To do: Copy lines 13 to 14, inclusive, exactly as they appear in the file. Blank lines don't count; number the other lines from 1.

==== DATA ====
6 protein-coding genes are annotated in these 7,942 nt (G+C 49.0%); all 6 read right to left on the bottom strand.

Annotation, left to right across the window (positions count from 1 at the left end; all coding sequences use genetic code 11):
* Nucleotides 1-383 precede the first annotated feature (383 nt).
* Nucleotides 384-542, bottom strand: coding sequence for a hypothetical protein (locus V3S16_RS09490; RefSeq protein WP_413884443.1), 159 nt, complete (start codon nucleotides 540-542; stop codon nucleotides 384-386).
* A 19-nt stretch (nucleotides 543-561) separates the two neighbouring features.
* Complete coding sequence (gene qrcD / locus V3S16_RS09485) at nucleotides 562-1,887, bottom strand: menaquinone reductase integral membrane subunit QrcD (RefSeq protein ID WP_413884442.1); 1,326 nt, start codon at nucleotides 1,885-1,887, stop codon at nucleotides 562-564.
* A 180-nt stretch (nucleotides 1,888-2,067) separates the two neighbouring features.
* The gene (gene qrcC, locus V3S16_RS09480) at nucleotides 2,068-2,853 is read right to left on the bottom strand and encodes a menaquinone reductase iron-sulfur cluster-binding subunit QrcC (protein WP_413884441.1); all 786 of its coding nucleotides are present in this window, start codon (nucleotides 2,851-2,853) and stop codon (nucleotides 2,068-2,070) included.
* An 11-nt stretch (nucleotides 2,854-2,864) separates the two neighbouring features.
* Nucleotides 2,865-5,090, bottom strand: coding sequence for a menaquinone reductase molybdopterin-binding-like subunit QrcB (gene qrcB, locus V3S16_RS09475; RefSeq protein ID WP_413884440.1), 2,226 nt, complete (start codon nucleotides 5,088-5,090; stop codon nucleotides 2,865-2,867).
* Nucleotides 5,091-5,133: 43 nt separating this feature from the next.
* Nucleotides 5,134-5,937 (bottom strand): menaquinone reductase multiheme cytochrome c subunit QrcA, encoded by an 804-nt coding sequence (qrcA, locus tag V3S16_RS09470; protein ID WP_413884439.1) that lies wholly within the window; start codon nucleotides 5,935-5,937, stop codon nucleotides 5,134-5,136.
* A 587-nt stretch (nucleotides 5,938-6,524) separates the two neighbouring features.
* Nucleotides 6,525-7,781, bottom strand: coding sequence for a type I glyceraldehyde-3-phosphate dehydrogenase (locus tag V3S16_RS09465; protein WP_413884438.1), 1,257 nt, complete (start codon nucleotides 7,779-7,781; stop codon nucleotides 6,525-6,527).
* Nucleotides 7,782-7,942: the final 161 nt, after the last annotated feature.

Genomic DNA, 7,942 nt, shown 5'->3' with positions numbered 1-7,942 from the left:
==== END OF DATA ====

* A 587-nt stretch (nucleotides 5,938-6,524) separates the two neighbouring features.
* Nucleotides 6,525-7,781, bottom strand: coding sequence for a type I glyceraldehyde-3-phosphate dehydrogenase (locus tag V3S16_RS09465; protein WP_413884438.1), 1,257 nt, complete (start codon nucleotides 7,779-7,781; stop codon nucleotides 6,525-6,527).